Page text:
hen he was fifteen, my brother, John B., balled up a fist and knocked my sister Eileen down in the parlor,
chipping off a front tooth. Eileen probably had it coming—who can say—but it terrified me, Johnny yelling that
she was a tramp and a troublemaker before Mom stepped in to separate them. The bottom seemed to be falling out
of everything. How far were we all going to sink?
Many years later, my sisters and I looked back on the horrid turn things took that day and debated the root cause
of it. It was pretty clear to me that the blame should be laid at the Berns’ door. But my little sister, Sue-Sue,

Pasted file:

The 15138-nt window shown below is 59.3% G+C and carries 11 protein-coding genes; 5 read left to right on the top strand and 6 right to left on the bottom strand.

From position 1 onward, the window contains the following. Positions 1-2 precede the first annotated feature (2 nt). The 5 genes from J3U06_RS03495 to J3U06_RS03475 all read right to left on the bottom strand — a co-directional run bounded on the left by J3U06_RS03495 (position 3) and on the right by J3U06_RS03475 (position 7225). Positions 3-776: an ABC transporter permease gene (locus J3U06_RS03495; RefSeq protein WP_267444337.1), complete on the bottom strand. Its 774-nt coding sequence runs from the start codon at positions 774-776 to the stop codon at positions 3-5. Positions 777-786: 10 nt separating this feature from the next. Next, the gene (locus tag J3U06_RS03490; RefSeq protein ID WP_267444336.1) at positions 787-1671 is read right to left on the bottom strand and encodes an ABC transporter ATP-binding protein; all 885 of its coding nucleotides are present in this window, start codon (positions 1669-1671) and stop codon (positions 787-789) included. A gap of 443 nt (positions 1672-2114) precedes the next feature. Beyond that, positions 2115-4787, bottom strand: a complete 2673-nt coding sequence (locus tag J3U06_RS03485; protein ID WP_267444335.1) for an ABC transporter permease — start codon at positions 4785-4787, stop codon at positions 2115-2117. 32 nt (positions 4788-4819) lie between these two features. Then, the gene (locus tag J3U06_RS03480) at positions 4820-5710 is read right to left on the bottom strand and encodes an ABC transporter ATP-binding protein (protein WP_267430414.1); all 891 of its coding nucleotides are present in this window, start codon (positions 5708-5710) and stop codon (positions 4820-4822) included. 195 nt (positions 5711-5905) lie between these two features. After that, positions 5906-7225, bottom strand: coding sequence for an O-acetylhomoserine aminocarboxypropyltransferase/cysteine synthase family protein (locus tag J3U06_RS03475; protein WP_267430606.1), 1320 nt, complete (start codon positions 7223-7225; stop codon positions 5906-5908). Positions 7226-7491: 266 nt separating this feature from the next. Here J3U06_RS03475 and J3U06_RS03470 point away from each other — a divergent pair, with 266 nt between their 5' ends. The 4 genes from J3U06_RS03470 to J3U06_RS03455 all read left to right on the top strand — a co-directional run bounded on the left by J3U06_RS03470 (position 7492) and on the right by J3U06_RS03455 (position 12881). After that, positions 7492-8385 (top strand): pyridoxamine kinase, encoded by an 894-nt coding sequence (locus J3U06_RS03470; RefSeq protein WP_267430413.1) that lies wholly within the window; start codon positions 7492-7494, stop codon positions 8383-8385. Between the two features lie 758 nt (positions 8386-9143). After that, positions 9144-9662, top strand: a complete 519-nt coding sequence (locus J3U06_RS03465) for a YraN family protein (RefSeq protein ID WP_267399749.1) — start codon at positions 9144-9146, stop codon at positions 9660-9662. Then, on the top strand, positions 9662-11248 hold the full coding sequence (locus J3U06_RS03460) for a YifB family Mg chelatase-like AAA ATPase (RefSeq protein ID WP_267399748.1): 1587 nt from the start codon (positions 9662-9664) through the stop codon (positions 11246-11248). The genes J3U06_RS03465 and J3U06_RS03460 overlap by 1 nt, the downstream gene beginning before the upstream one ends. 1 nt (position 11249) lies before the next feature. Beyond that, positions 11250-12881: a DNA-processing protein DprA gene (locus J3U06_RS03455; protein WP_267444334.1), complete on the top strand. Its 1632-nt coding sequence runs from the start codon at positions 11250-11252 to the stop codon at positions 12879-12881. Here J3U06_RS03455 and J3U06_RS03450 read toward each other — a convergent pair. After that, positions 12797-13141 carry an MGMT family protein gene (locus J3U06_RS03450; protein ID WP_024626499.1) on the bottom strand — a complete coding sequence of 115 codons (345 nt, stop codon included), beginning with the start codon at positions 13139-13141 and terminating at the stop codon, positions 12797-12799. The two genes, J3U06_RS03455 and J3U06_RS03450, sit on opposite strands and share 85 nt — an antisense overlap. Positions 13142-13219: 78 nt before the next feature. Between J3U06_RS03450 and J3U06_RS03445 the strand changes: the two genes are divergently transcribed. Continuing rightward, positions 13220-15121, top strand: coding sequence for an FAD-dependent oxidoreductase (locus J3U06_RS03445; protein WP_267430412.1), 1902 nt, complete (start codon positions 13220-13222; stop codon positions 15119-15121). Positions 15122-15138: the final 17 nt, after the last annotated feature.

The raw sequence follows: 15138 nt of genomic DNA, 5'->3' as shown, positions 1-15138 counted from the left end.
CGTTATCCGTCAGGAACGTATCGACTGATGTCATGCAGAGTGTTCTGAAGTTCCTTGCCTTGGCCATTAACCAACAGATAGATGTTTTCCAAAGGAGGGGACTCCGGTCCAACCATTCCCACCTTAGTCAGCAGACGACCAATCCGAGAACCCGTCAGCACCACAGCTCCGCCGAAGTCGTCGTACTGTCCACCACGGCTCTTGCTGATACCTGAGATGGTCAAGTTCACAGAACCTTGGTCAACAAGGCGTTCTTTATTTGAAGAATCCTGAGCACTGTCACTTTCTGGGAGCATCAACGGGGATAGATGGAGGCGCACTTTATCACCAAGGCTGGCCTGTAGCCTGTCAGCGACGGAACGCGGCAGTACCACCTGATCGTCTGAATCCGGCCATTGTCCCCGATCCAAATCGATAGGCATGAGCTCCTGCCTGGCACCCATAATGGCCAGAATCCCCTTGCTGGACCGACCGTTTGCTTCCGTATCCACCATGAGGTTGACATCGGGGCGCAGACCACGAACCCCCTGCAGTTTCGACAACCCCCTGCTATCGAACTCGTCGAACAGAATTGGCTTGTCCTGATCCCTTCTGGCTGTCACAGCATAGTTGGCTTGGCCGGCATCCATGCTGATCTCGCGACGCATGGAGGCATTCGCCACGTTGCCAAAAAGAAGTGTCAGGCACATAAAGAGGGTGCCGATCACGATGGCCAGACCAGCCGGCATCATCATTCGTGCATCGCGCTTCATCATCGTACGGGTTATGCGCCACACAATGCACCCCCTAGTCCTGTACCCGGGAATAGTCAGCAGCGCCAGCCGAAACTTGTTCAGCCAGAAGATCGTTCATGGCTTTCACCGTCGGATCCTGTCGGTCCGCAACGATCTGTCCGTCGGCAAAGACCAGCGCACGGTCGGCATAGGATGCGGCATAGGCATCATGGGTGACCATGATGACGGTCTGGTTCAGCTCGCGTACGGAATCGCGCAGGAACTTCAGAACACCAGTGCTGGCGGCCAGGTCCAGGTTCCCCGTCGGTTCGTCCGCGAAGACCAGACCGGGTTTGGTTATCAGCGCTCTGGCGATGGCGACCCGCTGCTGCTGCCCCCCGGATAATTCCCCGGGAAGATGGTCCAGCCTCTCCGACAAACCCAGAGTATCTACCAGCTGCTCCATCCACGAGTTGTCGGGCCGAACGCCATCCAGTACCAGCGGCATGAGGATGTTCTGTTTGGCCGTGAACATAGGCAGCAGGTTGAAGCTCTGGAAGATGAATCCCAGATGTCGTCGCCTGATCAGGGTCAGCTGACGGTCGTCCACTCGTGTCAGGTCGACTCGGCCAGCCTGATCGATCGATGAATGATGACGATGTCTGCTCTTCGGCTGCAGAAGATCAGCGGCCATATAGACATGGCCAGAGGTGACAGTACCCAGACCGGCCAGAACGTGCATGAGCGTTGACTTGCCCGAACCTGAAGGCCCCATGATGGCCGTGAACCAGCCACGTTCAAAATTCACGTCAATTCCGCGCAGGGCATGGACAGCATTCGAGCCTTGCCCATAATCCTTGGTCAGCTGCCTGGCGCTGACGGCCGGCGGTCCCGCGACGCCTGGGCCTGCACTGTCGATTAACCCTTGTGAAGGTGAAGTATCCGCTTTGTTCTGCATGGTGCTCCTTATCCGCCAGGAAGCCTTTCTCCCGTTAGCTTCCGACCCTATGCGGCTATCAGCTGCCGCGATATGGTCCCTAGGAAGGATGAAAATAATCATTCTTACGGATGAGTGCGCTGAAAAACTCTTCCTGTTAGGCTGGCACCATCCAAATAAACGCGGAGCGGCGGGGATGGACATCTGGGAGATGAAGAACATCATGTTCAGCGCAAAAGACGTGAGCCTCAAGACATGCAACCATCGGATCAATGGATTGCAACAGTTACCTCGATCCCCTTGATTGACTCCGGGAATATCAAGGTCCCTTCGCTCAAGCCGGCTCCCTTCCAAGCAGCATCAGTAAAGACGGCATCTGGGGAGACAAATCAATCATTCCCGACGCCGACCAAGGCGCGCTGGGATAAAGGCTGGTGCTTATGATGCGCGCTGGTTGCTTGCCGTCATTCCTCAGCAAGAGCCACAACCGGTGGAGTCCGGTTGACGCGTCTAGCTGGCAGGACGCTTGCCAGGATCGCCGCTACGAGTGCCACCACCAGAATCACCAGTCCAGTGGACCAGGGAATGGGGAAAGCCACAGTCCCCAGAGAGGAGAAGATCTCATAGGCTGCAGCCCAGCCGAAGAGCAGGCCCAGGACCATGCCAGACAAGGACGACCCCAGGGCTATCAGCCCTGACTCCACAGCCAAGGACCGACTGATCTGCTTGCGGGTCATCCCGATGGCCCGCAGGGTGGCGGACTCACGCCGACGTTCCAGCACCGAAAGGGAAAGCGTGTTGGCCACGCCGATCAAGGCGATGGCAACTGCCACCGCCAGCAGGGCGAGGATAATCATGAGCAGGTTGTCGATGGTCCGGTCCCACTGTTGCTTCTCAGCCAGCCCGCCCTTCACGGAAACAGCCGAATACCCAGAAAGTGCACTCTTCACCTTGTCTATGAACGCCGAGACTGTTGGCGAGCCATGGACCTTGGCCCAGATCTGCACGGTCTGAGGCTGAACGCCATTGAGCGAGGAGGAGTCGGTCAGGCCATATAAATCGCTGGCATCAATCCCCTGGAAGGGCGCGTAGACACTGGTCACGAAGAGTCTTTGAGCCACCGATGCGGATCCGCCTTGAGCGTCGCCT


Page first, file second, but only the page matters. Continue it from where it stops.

pointed out that none of it would have happened if the Drummonds hadn’t moved in behind us four summers before.
Eileen said if you were going to argue that way, you might as well go back to when our ancestors dropped down out
of the trees, since that was the origin of monkey business. Funny she would put it like that, since climbing a
tree outside her window played such a big part in the trouble.
(c) 2010 Douglas Armstrong